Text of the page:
The United States, unlike many countries, doesn’t have a direct consumption subsidy for fossil fuels, which is what some defenders of the industry use as the basis of their false claim that there are no subsidies. The International Energy Agency tracks direct consumption subsidies in material it publishes annually, and the United States doesn’t show up in that list. Iran, Saudi Arabia, and China lead the pack in terms of those subsidies, but China is tracking well in terms of reducing subsidies across the energy space, including on fossil fuels.
It’s worth comparing and contrasting this to the subsidies that wind and solar energy get in the USA. Unlike fossil fuels, these subsidies aren’t in the permanent tax code but in a temporary code category.
The Production Tax Credit for wind energy has been an on and off credit per kWh for electricity generated from wind farms. In late 2015, it was extended through 2020 starting at $21 per MWh for the first ten years of production with a 20% reduction for new wind farms each year, ending in 2019. That means that a wind farm built in 2019 would get about $4 per MWh for the next decade, but one built in 2020 will get no tax credits.
The Investment Tax Credit (ITC) for solar had a different trajectory. It was extended through 2022 and offered 30% tax credits for home, commercial, and utility projects. In 2022, that will be reduced to 10% for commercial solar and utility projects only, with no tax credits for home projects. That’s obviously reduced substantially in a calculated stepdown as well.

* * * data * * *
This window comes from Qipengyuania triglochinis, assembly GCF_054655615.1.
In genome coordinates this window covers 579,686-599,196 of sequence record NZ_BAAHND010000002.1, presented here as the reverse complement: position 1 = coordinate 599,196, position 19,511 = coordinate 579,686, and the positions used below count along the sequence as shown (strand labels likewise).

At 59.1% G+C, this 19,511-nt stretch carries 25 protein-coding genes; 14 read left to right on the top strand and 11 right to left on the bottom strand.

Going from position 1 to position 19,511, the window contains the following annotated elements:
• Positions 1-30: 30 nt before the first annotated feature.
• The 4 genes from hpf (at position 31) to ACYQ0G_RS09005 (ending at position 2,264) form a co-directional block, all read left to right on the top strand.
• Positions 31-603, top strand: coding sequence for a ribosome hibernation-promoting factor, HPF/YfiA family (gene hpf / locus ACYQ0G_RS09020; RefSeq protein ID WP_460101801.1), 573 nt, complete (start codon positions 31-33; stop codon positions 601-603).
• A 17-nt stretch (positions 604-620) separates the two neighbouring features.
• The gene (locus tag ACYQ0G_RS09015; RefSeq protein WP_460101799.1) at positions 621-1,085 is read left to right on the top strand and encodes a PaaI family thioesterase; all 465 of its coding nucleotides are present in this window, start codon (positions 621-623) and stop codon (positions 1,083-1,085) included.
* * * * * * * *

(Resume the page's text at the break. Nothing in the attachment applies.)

That’s right. In 2022, new wind energy will get zero financial assistance of any kind and new solar will get very little, while fossil fuels will continue to get $4.6 billion annually in the best possible accounting, $27.4 billion in a reasonable accounting and $649 billion in a full accounting including negative externalities.
As the EIA chart on the impacts of different scenarios for the PTC and ITC shows, there are substantial upsides for the US grid to extending the PTC and ITC, just as there are substantial upsides for elimination of fossil fuels subsidies.
It’s worth noting that the deal that extended the PTC and ITC came about because Congressional deal makers gave (mostly) Republicans a very specific, fossil fuel win. The deal removed the US restriction on exporting crude oil, a policy which was put in place around the OPEC Oil Crisis for energy security reasons. So the ITC and PTC temporary extensions came with the USA being able to ship more fossil fuels of different types to other countries, permanently.
And it’s also worth noting that nuclear generation also has permanent tax code breaks worth $1.6 billion annually as well. That excludes the insurance liability cap on nuclear plants which the United States taxpayer is on the hook for in the case of a Fukushima- or Chernobyl-scale incident. Anything over $13 billion is the responsibility of the US government, hence taxpayers. Since Fukushima’s total economic costs are likely to be closer to a trillion USD than not if everything is counted in, $13 billion doesn’t look like a lot.